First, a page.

Dynegy acquires more power plants 3 months ahead of Brayton Point closure
SOMERSET — There are no “alternative facts” but there are opposite views on the impacts of Dynegy Energy Inc. adding $3.3 billion in power plant acquisitions to its growing portfolio, while shelving Brayton Point.
The Federal Energy Regulatory Commission on Feb. 2 accepted filings by Dynegy entities, including competitive compliance concerns FERC registered, says the three commissioners’ 13-page decision.
“We accept the compliance filing as it addresses the competitive concerns identified,” FERC concluded.
Explaining filing issues, FERC wrote in a footnote, “Applicants state that Dynegy’s Brayton Point Power Station, currently in operation, will retire on May 31, 2017, and thus was not included.”
By included, the commission referenced not affecting competition in one of three markets adding 9,000 megawatts of power to Houston-based Dynegy’s portfolio.
That market is the Southeast New England zone in the ISO New England capacity market, FERC said.
The SENE acquisition consists of four clustered, gas-fired plants in Bellingham, Milford and Blackstone, totaling 1,273 megawatts.
Purchases in the other two regions are within a dozen Atlantic and Midwest states, mostly plants in Ohio, and in Texas.
The purchase Dynegy announced Tuesday was taking over United States power plants of ENGIE – the French multi-national utility and largest independent electricity producer in the world, says its website.
“The addition of the ENGIE asset portfolio enhances the company’s strategy of driving efficiencies to become the low-cost industry leader. Dynegy now owns more than 31,000 megawatts of low-cost generating capacity – enough to power 25 million homes,” said its press release of the purchase.
Brayton Point, largely powered by coal on 300 acres on Mount Hope Bay in Somerset, and visible in Greater Fall River by its massive twin cooling towers, has a 1,500- megawatt capacity.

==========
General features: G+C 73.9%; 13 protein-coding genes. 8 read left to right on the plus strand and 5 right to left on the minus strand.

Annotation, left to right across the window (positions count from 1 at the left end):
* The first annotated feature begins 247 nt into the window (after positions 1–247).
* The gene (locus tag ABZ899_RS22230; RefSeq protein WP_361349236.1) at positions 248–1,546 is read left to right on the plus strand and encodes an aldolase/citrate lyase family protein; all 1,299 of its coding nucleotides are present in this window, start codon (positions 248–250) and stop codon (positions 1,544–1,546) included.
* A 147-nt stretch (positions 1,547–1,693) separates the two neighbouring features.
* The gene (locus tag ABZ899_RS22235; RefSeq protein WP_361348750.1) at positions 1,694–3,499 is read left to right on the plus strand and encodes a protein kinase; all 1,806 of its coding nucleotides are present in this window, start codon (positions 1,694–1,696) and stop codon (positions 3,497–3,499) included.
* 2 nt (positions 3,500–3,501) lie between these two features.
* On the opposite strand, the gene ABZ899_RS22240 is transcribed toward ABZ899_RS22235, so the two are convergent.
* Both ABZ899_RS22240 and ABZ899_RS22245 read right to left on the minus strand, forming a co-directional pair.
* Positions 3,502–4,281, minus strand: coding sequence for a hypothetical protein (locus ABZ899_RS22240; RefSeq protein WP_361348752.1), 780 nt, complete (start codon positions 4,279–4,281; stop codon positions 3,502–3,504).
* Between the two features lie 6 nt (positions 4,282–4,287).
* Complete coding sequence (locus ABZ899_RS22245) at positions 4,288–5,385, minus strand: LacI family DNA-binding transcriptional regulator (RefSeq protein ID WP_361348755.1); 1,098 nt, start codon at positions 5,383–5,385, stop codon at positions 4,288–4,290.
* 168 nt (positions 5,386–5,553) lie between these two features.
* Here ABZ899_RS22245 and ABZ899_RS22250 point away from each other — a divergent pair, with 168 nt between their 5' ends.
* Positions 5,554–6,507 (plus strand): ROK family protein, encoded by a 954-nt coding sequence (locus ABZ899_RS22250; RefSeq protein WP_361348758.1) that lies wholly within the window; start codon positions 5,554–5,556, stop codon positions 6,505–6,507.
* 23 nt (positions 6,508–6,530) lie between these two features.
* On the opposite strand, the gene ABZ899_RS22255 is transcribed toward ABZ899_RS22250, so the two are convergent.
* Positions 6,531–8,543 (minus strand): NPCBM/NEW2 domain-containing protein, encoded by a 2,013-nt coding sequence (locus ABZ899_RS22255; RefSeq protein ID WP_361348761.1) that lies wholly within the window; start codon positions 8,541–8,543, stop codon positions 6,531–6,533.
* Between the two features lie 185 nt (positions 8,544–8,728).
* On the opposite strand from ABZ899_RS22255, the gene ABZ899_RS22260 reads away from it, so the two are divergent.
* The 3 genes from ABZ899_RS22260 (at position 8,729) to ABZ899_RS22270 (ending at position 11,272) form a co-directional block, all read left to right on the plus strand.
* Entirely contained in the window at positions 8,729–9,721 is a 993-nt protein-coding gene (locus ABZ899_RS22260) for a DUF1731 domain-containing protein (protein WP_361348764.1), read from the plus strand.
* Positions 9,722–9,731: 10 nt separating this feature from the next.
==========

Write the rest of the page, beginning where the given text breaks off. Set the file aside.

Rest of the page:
The energy producer, under prior owner Energy Capital Partners, announced in late 2013 its intention to close Brayton Point.
That position has remained constant, company and town officials continue to report.
One month ago on Jan. 10, the Utility Workers Union of America, Local 464, representing approximately 140 members working at Brayton Point, filed a motion with FERC protesting Dynegy’s compliance, filed by Somerset attorney Joseph Fingliss Jr.
They argued Dynegy should have to sell Brayton Point rather than mothball the power plant that’s been in operation for approximately 50 years; otherwise, their workers and ratepayers would suffer adverse consequences.
The UWUA said selling the 224 megawatts of capacity in the ISO-NE region, which FERC ultimately approved as satisfying competitive requirements, was inadequate.
“Specifically, we are concerned with a seller’s ability to exercise market power in the ISO-NE forward capacity auction when its resources enter or exit the market,” the union’s claim said.
FERC, rejecting that position, reported the “Utility Workers Union also argues that divestiture (selling) of the Brayton Point facility would be in Dynegy’s business interest due to the current economic liability associated with shut-down costs.”
FERC also reported the union’s contention that “multiple entities” would be willing to buy Brayton Point if it were for sale.
“We’ve felt the plant is profitable,” Local 464 President Bob Clark said in an interview, “and that they should try to sell it.”
“If applicants decide not to retire the Brayton Point facility, as Utility Workers Union suggests they might, applicants must inform the commission of this decision as it would be a material change in circumstances that departments from the representation upon which the commission relied,” FERC wrote.